A joint commitment to cut carbon

The Carbon Reduction Commitment Energy Efficiency Scheme (CRCEES) is a carbon cap and trade scheme that is designed for non-intensive energy users in the public and private sectors. It is a complex piece of legislation that exposes a number of potential conflicts. Making it work will depend on input from facilities management specialists, such as the collection of data and energy efficiency advice and implementation.

The aim of CRCEES is to cut CO2 emissions by 3.2 million tonnes by 2020, and forms part of the Government’s target of an 80% reduction in emissions by 2050 from a baseline set at 1990 levels. It will have both a financial and a reputational impact on affected organisations. The scheme’s introductory phase will start in April 2010 when all those organisations which have to participate must register and begin monitoring their energy usage for compiling their carbon footprint. After the first year, which is a compliance year only, participants will need to purchase carbon allowances, set at a price of £12 per tonne of CO2, for the year ahead.

The scheme is revenue neutral with revenue from allowances recycled to participants based on a performance league table of their relative energy efficiency improvements. Organisations at the top will receive a bonus while those at the bottom will pay a penalty. From April 2013 the carbon allowances will be capped and sold via auction annually.

CRCEES is a ‘polluter pays’ scheme designed to address energy efficiency. Under the scheme the landlord is responsible for their own energy usage so tenants are not greatly affected, other than where recovery for common parts energy usage is necessary. Thus, perhaps disappointingly, there is no onus on tenants to improve efficiency.

The CRCEES has thrown a spotlight on the landlord/tenant relationship where the landlord is responsible for a building’s total energy bill, which is then recoverable from the tenant under the service charge. Here the landlord will not have direct operational control over the source of emissions. In addition the landlord will have a potentially heavy financial burden to purchase credits up front before he can recover them from the tenant. This may be several months later. Where this is the case, because traditional lease structures are not able to influence tenants’ energy consumption, it is hoped that landlords and tenants will cooperate to improve energy efficiency. Many large property portfolio holders are reporting that tenants, who are not obliged by the legislation, are accepting CRCEES and working with landlords.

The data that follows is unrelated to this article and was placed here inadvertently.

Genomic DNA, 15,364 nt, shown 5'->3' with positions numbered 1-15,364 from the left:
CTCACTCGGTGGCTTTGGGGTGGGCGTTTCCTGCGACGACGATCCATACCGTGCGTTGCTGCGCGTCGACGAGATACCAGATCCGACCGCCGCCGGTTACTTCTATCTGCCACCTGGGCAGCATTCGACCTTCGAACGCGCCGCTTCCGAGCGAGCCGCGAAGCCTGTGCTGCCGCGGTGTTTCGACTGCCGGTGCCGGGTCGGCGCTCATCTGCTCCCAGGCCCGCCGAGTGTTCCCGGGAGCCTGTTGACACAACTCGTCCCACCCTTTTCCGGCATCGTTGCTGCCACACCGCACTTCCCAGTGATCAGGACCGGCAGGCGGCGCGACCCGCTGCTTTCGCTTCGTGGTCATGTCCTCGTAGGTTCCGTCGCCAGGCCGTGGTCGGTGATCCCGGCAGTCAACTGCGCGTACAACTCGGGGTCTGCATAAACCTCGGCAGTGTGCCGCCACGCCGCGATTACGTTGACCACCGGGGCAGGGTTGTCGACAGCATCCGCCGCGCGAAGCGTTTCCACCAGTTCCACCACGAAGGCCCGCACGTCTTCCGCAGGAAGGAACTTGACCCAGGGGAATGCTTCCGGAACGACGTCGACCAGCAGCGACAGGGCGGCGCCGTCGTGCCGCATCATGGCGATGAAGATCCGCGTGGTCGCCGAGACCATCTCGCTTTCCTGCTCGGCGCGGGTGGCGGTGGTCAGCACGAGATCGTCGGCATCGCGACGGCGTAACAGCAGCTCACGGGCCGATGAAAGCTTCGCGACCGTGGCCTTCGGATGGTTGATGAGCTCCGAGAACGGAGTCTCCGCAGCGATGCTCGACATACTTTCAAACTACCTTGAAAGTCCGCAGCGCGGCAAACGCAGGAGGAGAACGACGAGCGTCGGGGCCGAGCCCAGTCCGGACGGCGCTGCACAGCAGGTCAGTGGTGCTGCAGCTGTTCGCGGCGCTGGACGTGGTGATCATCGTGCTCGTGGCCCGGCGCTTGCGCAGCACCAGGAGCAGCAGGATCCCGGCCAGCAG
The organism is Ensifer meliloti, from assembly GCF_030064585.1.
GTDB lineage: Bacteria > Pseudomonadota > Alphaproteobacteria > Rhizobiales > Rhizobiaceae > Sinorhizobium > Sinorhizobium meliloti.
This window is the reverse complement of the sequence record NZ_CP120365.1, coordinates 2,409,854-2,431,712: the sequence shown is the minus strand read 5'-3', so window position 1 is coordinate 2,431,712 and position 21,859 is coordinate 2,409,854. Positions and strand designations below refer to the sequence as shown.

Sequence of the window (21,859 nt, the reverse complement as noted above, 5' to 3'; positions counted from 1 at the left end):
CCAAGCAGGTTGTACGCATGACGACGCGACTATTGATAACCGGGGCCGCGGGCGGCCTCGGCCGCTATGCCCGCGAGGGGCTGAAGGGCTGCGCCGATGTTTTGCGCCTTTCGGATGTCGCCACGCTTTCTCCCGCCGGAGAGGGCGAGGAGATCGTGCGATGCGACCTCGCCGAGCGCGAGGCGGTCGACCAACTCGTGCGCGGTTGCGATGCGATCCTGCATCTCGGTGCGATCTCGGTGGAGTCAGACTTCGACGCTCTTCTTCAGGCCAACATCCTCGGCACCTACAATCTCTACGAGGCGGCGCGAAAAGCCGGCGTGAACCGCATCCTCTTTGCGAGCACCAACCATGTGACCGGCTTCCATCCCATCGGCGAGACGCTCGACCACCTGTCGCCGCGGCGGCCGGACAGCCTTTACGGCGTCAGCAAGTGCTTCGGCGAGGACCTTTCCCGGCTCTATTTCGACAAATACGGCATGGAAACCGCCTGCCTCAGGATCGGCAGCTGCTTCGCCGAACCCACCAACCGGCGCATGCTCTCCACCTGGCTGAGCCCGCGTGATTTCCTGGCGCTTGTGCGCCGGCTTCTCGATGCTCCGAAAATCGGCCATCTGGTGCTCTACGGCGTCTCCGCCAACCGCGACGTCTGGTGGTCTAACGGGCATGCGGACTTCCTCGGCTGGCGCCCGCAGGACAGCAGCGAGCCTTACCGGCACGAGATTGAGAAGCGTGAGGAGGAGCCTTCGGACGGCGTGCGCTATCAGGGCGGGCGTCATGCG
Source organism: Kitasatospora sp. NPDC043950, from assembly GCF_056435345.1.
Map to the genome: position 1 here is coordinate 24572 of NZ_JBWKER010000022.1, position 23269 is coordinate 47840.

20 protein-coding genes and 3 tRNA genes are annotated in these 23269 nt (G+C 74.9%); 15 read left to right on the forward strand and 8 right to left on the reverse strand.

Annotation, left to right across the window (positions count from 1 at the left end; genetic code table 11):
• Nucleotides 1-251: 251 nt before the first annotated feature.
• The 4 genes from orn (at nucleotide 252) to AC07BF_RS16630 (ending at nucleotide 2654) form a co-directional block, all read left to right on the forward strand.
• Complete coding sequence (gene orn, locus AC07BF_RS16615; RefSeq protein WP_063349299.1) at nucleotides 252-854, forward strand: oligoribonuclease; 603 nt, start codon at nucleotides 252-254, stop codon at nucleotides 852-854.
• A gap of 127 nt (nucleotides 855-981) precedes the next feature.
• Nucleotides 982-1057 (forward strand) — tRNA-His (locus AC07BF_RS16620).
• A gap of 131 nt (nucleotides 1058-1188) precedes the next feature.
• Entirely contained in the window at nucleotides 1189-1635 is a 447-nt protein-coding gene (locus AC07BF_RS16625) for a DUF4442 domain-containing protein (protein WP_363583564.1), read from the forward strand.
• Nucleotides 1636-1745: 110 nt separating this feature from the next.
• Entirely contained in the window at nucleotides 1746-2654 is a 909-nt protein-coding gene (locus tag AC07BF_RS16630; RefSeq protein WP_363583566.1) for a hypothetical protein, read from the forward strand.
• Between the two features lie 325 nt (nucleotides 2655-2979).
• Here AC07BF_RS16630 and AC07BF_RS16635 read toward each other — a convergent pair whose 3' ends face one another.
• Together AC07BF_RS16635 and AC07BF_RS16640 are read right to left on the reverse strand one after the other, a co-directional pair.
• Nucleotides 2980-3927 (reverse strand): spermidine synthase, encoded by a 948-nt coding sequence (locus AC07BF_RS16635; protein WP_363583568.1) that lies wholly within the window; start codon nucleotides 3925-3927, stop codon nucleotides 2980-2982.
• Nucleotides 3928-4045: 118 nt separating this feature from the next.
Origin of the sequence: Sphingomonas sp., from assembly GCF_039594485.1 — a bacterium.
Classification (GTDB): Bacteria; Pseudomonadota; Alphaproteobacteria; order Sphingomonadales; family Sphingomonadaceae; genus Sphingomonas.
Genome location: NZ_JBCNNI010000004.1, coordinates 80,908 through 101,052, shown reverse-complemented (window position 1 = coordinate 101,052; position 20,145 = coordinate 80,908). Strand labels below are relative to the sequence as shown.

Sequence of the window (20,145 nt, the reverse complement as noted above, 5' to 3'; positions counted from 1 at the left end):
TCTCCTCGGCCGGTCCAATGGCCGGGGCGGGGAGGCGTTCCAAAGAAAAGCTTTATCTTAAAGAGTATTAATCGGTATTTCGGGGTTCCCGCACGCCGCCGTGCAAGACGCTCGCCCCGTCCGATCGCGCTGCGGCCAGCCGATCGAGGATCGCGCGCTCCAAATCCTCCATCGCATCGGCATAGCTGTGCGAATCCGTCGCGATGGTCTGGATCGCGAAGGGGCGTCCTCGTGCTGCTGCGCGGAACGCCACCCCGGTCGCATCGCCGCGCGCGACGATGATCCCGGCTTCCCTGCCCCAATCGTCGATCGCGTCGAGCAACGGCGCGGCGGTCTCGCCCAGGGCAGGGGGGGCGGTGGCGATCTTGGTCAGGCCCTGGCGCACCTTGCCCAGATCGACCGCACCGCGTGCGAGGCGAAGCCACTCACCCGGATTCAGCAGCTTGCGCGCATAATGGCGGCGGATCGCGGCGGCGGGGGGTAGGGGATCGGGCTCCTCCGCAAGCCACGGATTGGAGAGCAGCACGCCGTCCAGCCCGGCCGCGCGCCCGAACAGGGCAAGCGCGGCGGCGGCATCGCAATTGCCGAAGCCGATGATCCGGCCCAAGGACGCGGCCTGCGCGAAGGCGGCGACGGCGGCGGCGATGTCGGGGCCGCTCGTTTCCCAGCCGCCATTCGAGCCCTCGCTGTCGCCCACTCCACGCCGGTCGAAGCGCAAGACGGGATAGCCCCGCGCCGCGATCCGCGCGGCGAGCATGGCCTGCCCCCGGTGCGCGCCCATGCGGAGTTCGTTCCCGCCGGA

However, some tenants do not feel obligated and are relying upon the terms of the existing lease, which do not provide for CRCEES or energy efficiency, and where these entrenched situations occur there is little possibility of action to boost building energy efficiency. 

The introduction of green leases between landlords and tenants could offer a solution where new leases are created by adopting environmental clauses into them that address sustainability during the life of the building’s occupancy. But it is essential that both parties work together in drafting a green lease to help avoid future conflicts.

Examples of clauses within green leases include:

  • The ability for the landlord to carry out repairs and modifications to the building to improve energy efficiency.
  • An ability for the landlord to adjust service charge contributions between tenants to reflect the success or otherwise of individual tenants in meeting specified energy efficiency targets.
  • A commitment to regular exchange of information between the landlord and the tenant of the building to ensure effective management of the environmental policy.

The Centre for Research in the Built Environment has developed advice and guidance on the topic, including sample lease clauses.

It is not only the landlord/tenant relationship where the responsible party faces challenges because it does not have direct operational control of an affiliate organisation. Paul Stepan, CRC knowledge leader at Camco, a leading climate change and sustainability consultancy, has highlighted other examples: “In the case of franchises, under the scheme emissions of franchise operations would be aggregated to the franchisor. But the franchisor does not directly run the franchisee sites, which creates management difficulties. While for local authorities, around 60% of its carbon footprint arises from schools. The legislation will demand that the authority are responsible for emissions arising from energy use and hence will be required to drive efficiency measures within its schools.”